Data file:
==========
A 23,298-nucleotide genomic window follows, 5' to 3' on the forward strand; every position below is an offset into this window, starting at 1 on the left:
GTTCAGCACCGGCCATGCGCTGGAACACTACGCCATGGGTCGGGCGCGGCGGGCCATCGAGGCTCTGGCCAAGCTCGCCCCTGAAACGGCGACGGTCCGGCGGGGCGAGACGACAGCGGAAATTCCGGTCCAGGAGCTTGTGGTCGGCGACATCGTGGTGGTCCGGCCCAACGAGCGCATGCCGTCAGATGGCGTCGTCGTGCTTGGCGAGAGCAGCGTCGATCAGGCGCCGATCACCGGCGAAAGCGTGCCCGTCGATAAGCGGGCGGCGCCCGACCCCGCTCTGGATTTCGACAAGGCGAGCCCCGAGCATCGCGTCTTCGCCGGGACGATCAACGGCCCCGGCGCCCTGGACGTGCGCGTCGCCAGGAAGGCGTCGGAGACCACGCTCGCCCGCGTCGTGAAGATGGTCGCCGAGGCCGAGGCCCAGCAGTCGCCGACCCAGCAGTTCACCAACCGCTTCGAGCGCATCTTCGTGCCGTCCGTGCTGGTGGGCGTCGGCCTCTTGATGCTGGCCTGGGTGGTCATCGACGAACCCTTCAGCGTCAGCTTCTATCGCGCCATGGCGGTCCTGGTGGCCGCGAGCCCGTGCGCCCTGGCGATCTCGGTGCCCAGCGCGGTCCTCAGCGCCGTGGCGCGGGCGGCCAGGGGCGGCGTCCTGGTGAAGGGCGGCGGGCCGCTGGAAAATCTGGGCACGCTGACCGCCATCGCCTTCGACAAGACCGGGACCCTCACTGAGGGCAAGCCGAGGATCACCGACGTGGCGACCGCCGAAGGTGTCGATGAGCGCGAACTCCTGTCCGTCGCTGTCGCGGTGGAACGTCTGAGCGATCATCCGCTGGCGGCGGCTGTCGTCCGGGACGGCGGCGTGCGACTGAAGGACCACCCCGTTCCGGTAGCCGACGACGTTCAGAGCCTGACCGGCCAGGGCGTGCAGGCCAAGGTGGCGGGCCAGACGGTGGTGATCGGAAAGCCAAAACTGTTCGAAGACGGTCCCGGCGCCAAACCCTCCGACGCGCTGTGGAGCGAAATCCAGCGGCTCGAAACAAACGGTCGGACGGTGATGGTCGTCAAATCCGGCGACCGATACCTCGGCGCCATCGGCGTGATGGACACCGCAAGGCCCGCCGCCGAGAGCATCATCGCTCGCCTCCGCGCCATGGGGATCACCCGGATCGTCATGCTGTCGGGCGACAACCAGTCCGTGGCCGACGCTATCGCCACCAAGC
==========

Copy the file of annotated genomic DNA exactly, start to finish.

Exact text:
A 23,298-nucleotide genomic window follows, 5' to 3' on the forward strand; every position below is an offset into this window, starting at 1 on the left:
GTTCAGCACCGGCCATGCGCTGGAACACTACGCCATGGGTCGGGCGCGGCGGGCCATCGAGGCTCTGGCCAAGCTCGCCCCTGAAACGGCGACGGTCCGGCGGGGCGAGACGACAGCGGAAATTCCGGTCCAGGAGCTTGTGGTCGGCGACATCGTGGTGGTCCGGCCCAACGAGCGCATGCCGTCAGATGGCGTCGTCGTGCTTGGCGAGAGCAGCGTCGATCAGGCGCCGATCACCGGCGAAAGCGTGCCCGTCGATAAGCGGGCGGCGCCCGACCCCGCTCTGGATTTCGACAAGGCGAGCCCCGAGCATCGCGTCTTCGCCGGGACGATCAACGGCCCCGGCGCCCTGGACGTGCGCGTCGCCAGGAAGGCGTCGGAGACCACGCTCGCCCGCGTCGTGAAGATGGTCGCCGAGGCCGAGGCCCAGCAGTCGCCGACCCAGCAGTTCACCAACCGCTTCGAGCGCATCTTCGTGCCGTCCGTGCTGGTGGGCGTCGGCCTCTTGATGCTGGCCTGGGTGGTCATCGACGAACCCTTCAGCGTCAGCTTCTATCGCGCCATGGCGGTCCTGGTGGCCGCGAGCCCGTGCGCCCTGGCGATCTCGGTGCCCAGCGCGGTCCTCAGCGCCGTGGCGCGGGCGGCCAGGGGCGGCGTCCTGGTGAAGGGCGGCGGGCCGCTGGAAAATCTGGGCACGCTGACCGCCATCGCCTTCGACAAGACCGGGACCCTCACTGAGGGCAAGCCGAGGATCACCGACGTGGCGACCGCCGAAGGTGTCGATGAGCGCGAACTCCTGTCCGTCGCTGTCGCGGTGGAACGTCTGAGCGATCATCCGCTGGCGGCGGCTGTCGTCCGGGACGGCGGCGTGCGACTGAAGGACCACCCCGTTCCGGTAGCCGACGACGTTCAGAGCCTGACCGGCCAGGGCGTGCAGGCCAAGGTGGCGGGCCAGACGGTGGTGATCGGAAAGCCAAAACTGTTCGAAGACGGTCCCGGCGCCAAACCCTCCGACGCGCTGTGGAGCGAAATCCAGCGGCTCGAAACAAACGGTCGGACGGTGATGGTCGTCAAATCCGGCGACCGATACCTCGGCGCCATCGGCGTGATGGACACCGCAAGGCCCGCCGCCGAGAGCATCATCGCTCGCCTCCGCGCCATGGGGATCACCCGGATCGTCATGCTGTCGGGCGACAACCAGTCCGTGGCCGACGCTATCGCCACCAAGC